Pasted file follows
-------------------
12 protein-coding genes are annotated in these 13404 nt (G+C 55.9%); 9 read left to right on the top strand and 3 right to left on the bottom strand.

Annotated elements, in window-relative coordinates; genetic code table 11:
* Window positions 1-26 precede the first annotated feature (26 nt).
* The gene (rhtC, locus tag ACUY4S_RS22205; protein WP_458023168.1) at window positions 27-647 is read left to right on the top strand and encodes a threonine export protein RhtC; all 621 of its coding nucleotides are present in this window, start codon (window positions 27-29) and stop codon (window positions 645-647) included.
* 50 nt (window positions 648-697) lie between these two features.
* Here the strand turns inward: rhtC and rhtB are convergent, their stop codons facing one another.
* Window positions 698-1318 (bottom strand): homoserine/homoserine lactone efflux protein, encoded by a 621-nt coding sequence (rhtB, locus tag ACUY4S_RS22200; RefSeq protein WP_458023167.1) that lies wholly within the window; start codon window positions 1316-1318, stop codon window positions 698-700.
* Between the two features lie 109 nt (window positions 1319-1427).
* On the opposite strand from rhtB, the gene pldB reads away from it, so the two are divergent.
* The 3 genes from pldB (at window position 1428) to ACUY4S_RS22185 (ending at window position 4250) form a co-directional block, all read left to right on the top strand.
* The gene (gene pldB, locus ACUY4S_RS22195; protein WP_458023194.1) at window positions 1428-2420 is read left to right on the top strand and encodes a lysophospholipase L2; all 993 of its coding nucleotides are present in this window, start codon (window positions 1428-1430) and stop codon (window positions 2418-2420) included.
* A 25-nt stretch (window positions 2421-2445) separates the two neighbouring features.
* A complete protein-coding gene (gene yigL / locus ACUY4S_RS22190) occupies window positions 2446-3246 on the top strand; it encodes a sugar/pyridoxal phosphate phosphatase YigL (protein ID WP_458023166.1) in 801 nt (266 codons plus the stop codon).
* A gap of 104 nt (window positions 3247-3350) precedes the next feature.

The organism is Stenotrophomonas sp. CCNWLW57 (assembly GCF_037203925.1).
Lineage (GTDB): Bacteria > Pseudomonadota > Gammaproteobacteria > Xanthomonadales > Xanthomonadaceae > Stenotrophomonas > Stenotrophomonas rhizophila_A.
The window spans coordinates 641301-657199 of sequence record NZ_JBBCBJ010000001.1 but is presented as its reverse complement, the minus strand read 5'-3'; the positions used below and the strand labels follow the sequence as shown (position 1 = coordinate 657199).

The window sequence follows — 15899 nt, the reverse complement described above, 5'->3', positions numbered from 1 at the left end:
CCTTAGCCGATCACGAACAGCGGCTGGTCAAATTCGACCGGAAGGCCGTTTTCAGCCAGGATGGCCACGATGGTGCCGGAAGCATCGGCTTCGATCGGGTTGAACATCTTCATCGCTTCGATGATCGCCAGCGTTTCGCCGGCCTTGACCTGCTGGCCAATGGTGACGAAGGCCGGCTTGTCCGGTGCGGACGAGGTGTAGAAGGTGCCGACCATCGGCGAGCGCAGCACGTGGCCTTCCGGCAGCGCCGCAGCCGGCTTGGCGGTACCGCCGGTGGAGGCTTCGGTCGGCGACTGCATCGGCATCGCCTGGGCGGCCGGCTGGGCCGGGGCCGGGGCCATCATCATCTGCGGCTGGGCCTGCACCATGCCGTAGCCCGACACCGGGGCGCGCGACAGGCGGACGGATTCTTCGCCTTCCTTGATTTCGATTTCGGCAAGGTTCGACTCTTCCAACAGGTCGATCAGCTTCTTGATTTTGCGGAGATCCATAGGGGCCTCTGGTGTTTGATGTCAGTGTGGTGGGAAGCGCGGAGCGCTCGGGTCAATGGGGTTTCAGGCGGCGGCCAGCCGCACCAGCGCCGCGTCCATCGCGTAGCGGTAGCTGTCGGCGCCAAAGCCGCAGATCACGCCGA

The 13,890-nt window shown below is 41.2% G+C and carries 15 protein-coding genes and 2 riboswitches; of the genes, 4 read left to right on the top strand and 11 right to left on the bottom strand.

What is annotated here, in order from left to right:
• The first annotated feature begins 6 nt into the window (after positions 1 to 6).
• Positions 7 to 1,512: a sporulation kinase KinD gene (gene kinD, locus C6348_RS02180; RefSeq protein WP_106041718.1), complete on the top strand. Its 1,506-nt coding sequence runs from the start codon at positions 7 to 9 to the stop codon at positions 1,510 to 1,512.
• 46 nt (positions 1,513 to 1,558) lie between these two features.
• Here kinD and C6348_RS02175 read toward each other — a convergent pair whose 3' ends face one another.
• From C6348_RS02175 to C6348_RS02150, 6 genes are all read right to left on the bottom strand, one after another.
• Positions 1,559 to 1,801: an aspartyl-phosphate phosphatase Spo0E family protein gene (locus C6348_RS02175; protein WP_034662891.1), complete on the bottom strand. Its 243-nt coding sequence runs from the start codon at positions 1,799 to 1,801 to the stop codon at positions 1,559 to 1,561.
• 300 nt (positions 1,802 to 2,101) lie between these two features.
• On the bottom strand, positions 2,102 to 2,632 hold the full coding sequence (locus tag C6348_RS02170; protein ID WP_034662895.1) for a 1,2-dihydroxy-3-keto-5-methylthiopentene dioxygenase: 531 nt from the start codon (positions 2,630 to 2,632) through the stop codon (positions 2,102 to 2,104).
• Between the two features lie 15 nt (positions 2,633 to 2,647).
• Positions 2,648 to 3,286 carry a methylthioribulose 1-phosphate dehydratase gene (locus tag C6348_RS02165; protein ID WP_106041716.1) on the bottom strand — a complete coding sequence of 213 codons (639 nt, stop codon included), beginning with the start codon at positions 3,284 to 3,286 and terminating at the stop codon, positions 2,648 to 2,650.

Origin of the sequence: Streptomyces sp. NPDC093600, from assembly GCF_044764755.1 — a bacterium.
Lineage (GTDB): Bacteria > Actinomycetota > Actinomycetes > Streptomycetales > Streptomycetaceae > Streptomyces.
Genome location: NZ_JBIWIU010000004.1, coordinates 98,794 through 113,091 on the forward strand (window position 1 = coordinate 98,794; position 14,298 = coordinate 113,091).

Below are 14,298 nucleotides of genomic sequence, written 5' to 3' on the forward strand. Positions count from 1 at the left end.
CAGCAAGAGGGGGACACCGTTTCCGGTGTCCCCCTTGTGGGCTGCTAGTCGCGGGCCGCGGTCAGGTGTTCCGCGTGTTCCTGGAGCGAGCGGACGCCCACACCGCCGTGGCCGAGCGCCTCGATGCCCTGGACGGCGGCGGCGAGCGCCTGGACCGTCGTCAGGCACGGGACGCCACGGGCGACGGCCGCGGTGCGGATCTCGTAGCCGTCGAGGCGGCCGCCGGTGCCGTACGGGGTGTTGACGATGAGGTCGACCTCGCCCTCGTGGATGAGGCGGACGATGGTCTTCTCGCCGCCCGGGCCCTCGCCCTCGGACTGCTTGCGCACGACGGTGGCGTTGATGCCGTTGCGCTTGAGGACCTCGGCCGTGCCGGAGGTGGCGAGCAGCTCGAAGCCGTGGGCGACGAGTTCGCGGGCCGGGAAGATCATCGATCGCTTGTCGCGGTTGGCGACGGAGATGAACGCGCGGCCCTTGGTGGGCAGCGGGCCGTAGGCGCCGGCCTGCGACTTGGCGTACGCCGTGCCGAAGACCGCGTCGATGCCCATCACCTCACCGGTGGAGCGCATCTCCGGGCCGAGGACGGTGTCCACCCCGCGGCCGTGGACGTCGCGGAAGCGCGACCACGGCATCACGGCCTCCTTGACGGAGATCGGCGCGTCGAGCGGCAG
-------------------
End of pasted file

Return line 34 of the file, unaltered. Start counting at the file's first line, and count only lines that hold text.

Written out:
Genome location: NZ_JBIWIU010000004.1, coordinates 98,794 through 113,091 on the forward strand (window position 1 = coordinate 98,794; position 14,298 = coordinate 113,091).